I get all dressed up: Paper Denim jeans, DL Cerney linen shirt and converse canvas tennis -- it's the best I could do. Along the way, my cyclo driver points out a string of restaurants where the feature food is man's best friend and, on the other side of the highway, the homes of the wealthy. Consulates, diplomats, dignitaries and dogs -- what a perfect place for a wine bar. The place is called Vine Wine Bar. It's a small townhouse with vine-covered walls and beautifully decorated, with a combination of western and Vietnamese furniture. In the back is a long spiral staircase, which we take up to the third floor where the Valentine’s party is. I approach the table and it appears that everyone else has been there awhile. There's a noticeable absence of the female gender and it also seems that I'm more than a bit underdressed. Donald seats me and disappears into the kitchen. It was hardly romantic, but the food and wine were pretty sexy, especially for a guy that hasn’t seen a table cloth, a wine glass or a piece of Foie Gras for a long time. I think I met the Argentinean consulate and, definitely, the GM of the Metrepole Hotel. I luckily sat next to an Australian wine guy, who had just finished up working at Chez Bruce in London. We talked about restaurants from Sydney to London and drank more wine than I care to remember (or can remember). It was a strong dose of the life I have left behind. And, it left me pondering that life, almost romantically.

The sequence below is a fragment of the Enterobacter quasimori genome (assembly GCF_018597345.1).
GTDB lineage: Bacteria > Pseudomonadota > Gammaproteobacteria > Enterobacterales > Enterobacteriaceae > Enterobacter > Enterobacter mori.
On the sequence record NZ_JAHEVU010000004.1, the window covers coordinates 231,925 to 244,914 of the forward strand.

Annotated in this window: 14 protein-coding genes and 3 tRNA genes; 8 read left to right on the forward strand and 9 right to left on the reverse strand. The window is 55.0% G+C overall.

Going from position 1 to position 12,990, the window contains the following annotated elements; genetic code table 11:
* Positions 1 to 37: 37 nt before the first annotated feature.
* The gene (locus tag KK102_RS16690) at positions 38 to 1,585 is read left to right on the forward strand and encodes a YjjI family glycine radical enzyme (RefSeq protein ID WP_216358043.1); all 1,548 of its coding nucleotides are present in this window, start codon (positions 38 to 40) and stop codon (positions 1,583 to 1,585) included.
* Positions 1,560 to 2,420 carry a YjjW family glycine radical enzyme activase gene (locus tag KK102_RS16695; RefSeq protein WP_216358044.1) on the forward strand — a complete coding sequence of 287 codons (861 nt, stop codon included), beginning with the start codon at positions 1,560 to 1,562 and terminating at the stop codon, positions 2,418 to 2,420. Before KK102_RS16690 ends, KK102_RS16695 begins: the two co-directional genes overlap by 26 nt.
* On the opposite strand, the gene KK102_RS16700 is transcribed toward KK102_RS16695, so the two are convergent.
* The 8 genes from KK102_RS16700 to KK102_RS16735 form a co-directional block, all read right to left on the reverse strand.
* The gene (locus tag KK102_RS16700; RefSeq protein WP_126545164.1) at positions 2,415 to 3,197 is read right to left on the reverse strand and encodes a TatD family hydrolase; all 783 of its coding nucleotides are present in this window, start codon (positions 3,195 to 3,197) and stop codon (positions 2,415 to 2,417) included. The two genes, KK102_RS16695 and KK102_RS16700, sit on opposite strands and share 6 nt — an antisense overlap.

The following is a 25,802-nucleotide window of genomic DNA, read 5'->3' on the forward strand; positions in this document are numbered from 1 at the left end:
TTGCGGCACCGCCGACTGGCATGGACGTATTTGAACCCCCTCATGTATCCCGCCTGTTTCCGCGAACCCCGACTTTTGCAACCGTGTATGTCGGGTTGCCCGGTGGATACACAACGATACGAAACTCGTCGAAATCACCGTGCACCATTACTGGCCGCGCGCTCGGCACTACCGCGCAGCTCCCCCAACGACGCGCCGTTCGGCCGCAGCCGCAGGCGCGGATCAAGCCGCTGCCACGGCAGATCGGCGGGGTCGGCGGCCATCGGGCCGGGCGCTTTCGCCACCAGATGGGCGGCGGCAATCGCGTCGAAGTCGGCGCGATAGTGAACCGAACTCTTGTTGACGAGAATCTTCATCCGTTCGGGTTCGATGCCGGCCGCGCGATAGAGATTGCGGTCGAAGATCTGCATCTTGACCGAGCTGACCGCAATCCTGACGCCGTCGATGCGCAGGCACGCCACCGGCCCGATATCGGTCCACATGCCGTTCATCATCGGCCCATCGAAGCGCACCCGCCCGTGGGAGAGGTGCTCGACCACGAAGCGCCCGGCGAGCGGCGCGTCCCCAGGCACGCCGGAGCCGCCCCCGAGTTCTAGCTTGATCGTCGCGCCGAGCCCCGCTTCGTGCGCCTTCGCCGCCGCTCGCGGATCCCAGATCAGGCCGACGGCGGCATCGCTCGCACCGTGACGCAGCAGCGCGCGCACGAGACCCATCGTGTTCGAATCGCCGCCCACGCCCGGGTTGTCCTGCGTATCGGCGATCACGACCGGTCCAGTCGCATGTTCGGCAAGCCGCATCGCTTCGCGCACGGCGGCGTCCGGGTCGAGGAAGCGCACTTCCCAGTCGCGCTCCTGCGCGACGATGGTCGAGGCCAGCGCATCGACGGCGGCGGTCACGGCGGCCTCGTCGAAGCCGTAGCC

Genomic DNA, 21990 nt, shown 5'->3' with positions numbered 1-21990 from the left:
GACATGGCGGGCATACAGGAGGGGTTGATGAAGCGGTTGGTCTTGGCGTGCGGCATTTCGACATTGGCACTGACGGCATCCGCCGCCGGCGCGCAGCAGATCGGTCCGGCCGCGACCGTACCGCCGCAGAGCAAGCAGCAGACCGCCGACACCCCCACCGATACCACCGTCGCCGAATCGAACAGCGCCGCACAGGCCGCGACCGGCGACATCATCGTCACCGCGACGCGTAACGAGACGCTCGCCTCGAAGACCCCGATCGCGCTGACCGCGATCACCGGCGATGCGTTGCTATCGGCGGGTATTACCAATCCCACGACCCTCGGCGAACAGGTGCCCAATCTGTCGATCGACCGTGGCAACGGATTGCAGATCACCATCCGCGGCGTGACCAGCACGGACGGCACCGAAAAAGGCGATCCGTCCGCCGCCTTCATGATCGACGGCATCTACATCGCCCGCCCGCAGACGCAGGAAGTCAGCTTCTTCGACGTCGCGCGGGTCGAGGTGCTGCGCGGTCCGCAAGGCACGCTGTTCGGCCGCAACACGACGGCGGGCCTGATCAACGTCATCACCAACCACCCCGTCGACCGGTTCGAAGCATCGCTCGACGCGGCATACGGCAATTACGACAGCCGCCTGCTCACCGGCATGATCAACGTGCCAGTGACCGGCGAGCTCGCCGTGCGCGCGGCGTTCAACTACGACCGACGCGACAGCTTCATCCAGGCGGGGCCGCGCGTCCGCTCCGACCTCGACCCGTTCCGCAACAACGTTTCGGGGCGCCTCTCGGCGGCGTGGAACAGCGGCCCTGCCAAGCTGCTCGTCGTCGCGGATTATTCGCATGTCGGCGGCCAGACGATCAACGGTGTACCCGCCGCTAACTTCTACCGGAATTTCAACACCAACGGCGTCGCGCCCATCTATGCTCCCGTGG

The bus swerves to make a sudden turn; most of us are awakened as our heads bounce off the windows. Outside the darkness lingers in the coastal air. A few lights begin to flicker as we roll lazily into town. I scurry to gather my belongings: CDs, cameras, a wadded-up shirt pretending to be a pillow. My already sore back stiffens from holding the pretzel position for twelve long hours as I consider the alternative options. Night travel saves a night’s lodging and moves you to the next town. The top five things one should remember about traveling by bus overnight: 1) Bring along padded DJ head phones and a selection of mellow CDs, other than music, they make a nice buffer for when the French men behind you decide to get wasted and consequently argue. 2) Expect the unexpected. Listed travel times are merely a nice idea. 3) Arrive early to get an actual seat. The bus may seat 26, but it fills at 35; try riding in the aisle sometime, sandwiched between a bushel of watercress and a spare barrel of gas. 4) Getting drunk with the French guy behind you is a bad idea, unless your bladder is somehow synchronized to the bus driver’s. 5) Never, ever, ever, board the bus without Ambien.
The bus driver generally drops you off at a relative’s guesthouse -- it's an advanced network of cousins. At 5:00 am, I'm not interested in bargain hunting, so I take the first room I see. As a cook, I rarely rise before 10:00 am and by then, the markets have already lost their luster. So, a side benefit from night travel is it gets you up at the crack of dawn. Still a bit drowsy, I grab a map and head for the river market. Do I love mornings because I never see them or because there's something fresh and wonderful about being one of the first people on the street? It's cool, calm and misty and I find myself hearing things before seeing them.
I turn right after the temple and head pass the "Olympic stadium"; forgive
me, but I don't recall Hoi An ever hosting the Olympics. It's a large field with
a better-than-average dry grass to dirt ratio. A few mopeds approach, then whisk
by, a shop owner stumbles out to lift the gate on his store, while the sounds of
pots and woks come from across the street. Curious, I go to check it out. A